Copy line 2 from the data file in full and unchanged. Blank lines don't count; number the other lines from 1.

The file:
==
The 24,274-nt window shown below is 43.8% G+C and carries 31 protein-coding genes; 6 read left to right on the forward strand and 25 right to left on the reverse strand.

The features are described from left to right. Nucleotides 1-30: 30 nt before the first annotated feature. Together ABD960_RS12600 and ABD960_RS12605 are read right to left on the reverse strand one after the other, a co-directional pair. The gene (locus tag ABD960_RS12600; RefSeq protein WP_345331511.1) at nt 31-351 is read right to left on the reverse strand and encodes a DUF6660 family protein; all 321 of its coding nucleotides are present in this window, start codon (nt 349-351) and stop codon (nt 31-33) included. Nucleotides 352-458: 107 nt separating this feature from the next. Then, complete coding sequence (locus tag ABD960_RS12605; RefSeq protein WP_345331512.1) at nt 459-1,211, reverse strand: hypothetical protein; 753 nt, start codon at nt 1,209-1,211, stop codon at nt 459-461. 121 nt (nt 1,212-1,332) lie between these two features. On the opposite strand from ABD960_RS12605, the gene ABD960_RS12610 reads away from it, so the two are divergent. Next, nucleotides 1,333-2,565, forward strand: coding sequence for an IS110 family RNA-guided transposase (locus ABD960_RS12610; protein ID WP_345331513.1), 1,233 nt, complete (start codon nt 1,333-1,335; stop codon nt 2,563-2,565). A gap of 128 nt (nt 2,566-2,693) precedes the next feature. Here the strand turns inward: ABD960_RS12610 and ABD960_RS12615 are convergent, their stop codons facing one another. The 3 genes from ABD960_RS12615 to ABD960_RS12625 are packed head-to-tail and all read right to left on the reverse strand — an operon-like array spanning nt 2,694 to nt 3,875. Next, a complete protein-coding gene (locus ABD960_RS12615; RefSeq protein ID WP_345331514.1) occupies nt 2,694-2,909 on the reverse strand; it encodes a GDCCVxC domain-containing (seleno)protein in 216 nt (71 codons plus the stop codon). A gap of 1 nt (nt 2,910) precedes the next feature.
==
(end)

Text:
The features are described from left to right. Nucleotides 1-30: 30 nt before the first annotated feature. Together ABD960_RS12600 and ABD960_RS12605 are read right to left on the reverse strand one after the other, a co-directional pair. The gene (locus tag ABD960_RS12600; RefSeq protein WP_345331511.1) at nt 31-351 is read right to left on the reverse strand and encodes a DUF6660 family protein; all 321 of its coding nucleotides are present in this window, start codon (nt 349-351) and stop codon (nt 31-33) included. Nucleotides 352-458: 107 nt separating this feature from the next. Then, complete coding sequence (locus tag ABD960_RS12605; RefSeq protein WP_345331512.1) at nt 459-1,211, reverse strand: hypothetical protein; 753 nt, start codon at nt 1,209-1,211, stop codon at nt 459-461. 121 nt (nt 1,212-1,332) lie between these two features. On the opposite strand from ABD960_RS12605, the gene ABD960_RS12610 reads away from it, so the two are divergent. Next, nucleotides 1,333-2,565, forward strand: coding sequence for an IS110 family RNA-guided transposase (locus ABD960_RS12610; protein ID WP_345331513.1), 1,233 nt, complete (start codon nt 1,333-1,335; stop codon nt 2,563-2,565). A gap of 128 nt (nt 2,566-2,693) precedes the next feature. Here the strand turns inward: ABD960_RS12610 and ABD960_RS12615 are convergent, their stop codons facing one another. The 3 genes from ABD960_RS12615 to ABD960_RS12625 are packed head-to-tail and all read right to left on the reverse strand — an operon-like array spanning nt 2,694 to nt 3,875. Next, a complete protein-coding gene (locus ABD960_RS12615; RefSeq protein ID WP_345331514.1) occupies nt 2,694-2,909 on the reverse strand; it encodes a GDCCVxC domain-containing (seleno)protein in 216 nt (71 codons plus the stop codon). A gap of 1 nt (nt 2,910) precedes the next feature.